Monday, October 25, 2010

Statistics I Wish I Had

America's Got Talent seems to exist because it plays on people's dreams that someday, something will snatch them out of obscurity and give them the attention they've always wanted for their talents. Most people have no idea what that actually entails--they just have this vague idea that being famous for their talents is desirable and means lots of money (neither of which is actually necessarily true).

Without people's dreams, and the idea that it might be them on TV next year, the show would fall flat. So a huge part of what they do is open the door to let anyone come in and audition--and make sure that everyone knows they are welcome to come wait in line and take a shot at escaping their mundane (or downright miserable) life to whatever dream they have of fame and fortune. So they show lots of shots of Middle America waiting in line, and talk a lot about who they discovered at what open audition.

What they don't mention is that they also actively seek out and invite people to audition for the show--perhaps thousands. What they also don't mention is that many of the people who make it onto TV and then through to the next rounds are already professional performers who have "paid their dues" (been working their acts publicly on stage for 10 years or more). Many of the acts we see on TV are people Tim knows from Vegas, where they've been performing on the Strip successfully for many years.  At least one winner had been working with an agent who does Talent Development for many years before he hit America's Got Talent (I know that because it was the agent moosebutter was working with for a while).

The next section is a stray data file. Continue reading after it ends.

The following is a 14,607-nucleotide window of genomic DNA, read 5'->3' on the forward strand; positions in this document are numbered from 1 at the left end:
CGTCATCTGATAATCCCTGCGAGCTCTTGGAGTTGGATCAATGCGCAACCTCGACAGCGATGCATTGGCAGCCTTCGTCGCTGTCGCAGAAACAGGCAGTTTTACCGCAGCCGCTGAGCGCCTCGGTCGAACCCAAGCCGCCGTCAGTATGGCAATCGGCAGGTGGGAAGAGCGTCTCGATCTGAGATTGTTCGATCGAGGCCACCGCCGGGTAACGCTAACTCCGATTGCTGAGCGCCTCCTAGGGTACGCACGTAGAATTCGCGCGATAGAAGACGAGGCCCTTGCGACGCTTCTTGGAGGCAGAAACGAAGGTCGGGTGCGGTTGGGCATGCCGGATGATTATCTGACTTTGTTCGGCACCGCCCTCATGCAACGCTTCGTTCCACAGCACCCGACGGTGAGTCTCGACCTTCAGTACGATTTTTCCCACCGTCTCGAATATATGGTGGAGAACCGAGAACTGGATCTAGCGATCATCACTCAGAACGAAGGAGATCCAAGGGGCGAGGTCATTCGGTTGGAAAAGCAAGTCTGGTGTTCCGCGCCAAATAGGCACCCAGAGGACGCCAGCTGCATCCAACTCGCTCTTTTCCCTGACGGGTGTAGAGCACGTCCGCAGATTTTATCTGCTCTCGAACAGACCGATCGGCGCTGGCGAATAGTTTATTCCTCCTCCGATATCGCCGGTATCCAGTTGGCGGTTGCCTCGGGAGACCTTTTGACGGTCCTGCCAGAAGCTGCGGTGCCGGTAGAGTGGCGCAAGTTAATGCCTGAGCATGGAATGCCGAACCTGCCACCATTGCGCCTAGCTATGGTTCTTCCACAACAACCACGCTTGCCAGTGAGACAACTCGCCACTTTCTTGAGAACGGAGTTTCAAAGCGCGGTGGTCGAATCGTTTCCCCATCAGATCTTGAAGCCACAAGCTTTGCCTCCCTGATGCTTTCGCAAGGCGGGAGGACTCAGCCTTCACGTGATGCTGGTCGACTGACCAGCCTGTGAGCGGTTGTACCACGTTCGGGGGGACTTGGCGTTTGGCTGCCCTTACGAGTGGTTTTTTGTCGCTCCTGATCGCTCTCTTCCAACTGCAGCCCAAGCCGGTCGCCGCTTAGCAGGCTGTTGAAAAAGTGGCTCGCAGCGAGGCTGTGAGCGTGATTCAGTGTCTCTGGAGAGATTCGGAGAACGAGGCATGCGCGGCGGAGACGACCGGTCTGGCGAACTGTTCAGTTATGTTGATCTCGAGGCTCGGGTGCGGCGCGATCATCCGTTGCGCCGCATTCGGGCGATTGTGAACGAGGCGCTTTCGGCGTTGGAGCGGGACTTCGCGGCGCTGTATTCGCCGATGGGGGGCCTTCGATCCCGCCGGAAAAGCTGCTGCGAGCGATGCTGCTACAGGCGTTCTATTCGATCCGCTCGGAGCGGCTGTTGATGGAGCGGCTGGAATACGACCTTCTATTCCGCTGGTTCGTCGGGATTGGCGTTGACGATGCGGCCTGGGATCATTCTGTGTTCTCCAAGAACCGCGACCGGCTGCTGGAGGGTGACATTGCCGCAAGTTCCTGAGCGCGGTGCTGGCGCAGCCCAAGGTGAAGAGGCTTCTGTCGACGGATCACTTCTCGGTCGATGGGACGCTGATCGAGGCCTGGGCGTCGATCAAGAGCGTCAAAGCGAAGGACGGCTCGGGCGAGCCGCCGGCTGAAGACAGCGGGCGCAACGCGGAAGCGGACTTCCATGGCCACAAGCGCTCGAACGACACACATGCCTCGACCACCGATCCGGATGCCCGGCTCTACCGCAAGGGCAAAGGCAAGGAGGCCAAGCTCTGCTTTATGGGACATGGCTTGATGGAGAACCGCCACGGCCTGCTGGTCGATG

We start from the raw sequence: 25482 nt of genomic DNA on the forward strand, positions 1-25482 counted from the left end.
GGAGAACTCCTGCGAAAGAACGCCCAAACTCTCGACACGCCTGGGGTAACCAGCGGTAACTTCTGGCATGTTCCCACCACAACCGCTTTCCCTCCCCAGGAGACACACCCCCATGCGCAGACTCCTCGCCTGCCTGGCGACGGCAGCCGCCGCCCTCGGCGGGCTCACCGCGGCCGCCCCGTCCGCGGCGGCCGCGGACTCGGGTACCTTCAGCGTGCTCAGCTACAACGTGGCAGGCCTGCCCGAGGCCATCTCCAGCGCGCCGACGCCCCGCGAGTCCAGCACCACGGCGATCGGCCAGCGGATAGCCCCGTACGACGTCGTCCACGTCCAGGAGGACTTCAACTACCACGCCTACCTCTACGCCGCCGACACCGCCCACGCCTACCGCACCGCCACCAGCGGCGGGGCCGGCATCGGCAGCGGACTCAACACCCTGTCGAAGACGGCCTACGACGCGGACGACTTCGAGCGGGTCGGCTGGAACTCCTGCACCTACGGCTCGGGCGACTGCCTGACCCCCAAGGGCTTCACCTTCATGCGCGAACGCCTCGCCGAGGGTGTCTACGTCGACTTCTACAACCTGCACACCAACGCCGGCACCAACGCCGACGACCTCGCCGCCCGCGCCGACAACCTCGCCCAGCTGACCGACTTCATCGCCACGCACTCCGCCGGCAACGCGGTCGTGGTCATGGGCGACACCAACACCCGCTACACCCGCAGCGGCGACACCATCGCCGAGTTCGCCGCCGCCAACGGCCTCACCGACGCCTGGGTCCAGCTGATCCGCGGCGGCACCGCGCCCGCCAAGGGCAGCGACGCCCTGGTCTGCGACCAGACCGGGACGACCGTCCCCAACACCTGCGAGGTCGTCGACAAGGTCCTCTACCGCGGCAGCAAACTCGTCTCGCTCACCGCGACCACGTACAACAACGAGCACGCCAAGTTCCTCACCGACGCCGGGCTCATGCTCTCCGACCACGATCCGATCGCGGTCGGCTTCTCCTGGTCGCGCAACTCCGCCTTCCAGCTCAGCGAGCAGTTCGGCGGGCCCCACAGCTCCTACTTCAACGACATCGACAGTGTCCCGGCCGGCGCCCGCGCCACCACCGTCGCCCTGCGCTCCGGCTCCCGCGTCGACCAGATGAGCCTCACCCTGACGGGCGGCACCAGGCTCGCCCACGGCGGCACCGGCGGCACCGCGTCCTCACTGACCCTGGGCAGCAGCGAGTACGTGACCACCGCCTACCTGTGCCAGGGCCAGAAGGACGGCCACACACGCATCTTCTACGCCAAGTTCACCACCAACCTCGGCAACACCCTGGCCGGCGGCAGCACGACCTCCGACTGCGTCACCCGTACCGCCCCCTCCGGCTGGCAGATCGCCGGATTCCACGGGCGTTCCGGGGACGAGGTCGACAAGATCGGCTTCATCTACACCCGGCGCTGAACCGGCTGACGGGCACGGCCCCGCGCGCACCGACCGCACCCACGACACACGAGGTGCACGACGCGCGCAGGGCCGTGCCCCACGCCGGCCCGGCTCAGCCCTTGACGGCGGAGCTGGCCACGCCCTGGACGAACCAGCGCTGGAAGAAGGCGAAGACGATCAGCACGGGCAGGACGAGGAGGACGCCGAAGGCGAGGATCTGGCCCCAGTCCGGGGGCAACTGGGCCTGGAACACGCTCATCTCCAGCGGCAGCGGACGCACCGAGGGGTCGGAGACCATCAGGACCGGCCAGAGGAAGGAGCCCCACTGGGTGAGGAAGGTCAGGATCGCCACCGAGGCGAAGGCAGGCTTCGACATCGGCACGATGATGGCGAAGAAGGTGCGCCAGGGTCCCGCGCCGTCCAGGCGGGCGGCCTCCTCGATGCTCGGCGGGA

And many of these people--the already-semi-famous and the invited-to-audition--don't stand in line all day and wait. They don't sing with 10 other people in the room. They get a special scheduled private audition time.

The statistics I know they keep that I wish I had are how many people get on TV who come from the cattle call audition, and how many were of the other categories--the professionals who just haven't broken from the regional into the national market.  I am so curious--how many people who get through to the final rounds were invited to audition? How many have already performed in Vegas? How many have over 10 years of experience? I'm thinking the answers would be close to 100% on all questions, but I don't know. All I do know is that most of the  people who make it into the later rounds handle both the microphone and the stage in a way that says, "Lots of experience."

In other words, I'm not sure the average American Dreamer has any chance at all. I've begun to wonder if that's all just part of the show--a really fancy marketing device, rather than a real, legit audition. I mean, if they're selling dreams, they have to let people dream to sell the product, right?

Nobody's ever going to show me those numbers, though.

I just wish I could see them.

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